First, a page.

Volkswagen AG will target potential buyers of Bayerische Motoren Werke AG’s battery-powered i3 city car with its first pure-electric model as German carmakers bet that emission-free vehicles are ready for the mainstream.
“We deliberately positioned the electric Up! against the i3,” Rudolf Krebs, VW’s head of electric-powertrain technology, said today at a press conference in Wolfsburg. “The time is ripe to introduce electric mobility on a large scale.”
VW, which has a goal of becoming the world’s biggest carmaker, will present the e-Up! and a battery-powered version of the Golf hatchback at the International Auto Show in Frankfurt next week. The e-Up! will go on sale in October for 26,900 euros ($35,500) in Germany, 23 percent less than the BMW i3. The e-Golf will hit showrooms next spring.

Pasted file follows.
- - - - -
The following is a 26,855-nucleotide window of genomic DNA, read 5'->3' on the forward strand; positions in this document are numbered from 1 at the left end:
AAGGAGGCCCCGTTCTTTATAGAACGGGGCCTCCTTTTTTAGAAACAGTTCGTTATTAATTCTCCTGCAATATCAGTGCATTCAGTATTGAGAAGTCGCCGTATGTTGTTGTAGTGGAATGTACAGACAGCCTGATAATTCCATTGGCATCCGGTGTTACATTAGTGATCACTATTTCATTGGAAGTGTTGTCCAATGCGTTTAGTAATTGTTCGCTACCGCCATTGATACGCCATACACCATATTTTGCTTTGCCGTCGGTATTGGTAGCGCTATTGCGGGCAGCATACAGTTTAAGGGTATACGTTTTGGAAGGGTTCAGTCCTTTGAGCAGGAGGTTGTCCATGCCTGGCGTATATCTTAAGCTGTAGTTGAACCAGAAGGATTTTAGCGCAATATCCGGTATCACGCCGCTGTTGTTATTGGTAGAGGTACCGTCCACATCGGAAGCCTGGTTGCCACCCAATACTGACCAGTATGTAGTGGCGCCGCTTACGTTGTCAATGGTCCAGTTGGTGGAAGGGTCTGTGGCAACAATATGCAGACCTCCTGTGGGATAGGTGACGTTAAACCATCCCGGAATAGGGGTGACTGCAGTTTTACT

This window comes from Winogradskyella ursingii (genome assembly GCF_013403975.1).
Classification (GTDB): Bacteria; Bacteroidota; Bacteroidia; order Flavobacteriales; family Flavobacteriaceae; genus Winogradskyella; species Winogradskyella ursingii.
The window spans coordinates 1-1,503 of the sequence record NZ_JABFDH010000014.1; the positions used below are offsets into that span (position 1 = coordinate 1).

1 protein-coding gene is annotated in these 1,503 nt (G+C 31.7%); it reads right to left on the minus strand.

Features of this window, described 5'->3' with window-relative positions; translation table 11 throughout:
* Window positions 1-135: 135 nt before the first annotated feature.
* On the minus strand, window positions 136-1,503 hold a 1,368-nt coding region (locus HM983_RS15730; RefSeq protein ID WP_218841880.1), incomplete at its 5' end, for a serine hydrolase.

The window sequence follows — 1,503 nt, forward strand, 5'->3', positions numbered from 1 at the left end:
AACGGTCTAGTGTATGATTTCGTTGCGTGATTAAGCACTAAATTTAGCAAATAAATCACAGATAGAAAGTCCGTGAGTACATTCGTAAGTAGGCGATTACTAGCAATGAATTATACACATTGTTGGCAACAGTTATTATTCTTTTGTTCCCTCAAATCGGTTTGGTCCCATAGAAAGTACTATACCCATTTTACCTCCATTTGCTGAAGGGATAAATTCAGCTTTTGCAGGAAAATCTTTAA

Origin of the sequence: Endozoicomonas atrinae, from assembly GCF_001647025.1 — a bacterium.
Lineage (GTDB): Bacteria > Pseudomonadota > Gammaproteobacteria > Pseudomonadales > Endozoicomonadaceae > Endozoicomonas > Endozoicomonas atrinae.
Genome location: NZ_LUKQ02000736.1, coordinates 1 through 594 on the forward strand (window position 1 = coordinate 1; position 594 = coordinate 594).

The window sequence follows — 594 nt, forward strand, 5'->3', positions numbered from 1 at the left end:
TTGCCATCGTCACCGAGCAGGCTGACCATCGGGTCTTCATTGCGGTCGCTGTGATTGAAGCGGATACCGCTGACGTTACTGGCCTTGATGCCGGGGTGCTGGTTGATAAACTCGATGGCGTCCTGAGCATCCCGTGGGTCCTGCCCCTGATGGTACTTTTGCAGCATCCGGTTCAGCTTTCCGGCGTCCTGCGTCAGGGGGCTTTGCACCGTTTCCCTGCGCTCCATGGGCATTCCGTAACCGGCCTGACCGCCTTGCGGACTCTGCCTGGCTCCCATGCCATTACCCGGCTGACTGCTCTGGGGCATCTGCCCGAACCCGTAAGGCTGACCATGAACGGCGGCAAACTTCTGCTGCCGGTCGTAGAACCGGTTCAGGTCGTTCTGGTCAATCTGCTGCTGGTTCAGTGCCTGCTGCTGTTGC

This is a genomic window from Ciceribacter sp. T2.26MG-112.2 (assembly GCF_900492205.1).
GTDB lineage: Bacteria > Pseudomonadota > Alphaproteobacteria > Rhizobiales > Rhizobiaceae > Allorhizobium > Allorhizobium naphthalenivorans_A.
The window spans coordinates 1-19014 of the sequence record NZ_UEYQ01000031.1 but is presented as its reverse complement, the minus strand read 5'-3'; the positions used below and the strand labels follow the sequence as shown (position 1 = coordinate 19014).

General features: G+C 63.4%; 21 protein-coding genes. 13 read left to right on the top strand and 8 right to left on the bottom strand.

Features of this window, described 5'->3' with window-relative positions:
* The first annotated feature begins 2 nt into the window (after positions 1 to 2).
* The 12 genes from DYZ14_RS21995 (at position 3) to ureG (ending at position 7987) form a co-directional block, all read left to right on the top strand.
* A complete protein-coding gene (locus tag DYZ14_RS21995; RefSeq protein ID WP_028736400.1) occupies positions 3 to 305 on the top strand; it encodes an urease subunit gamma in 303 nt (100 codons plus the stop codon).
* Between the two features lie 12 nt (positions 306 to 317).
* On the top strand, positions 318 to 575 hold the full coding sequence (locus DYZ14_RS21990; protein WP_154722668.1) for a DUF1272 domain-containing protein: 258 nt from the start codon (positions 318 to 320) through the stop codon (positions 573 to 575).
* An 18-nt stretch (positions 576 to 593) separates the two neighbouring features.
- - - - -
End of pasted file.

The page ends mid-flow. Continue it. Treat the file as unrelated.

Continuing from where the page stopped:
The new models enter a segment that has struggled to win customers because of the high cost of the vehicles and driving ranges that are about one quarter of conventional models. Carlos Ghosn -- the chief executive officer of Renault SA and Nissan Motor Co., the global leader in electric cars -- said in a Bloomberg interview that the two companies won’t reach a target to sell a total of 1.5 million electric cars by 2016 as planned.
Volkswagen can manufacture the vehicles in the same factories as cars with conventional engines, thereby saving costs and giving it an edge over competitors in the segment, Krebs said.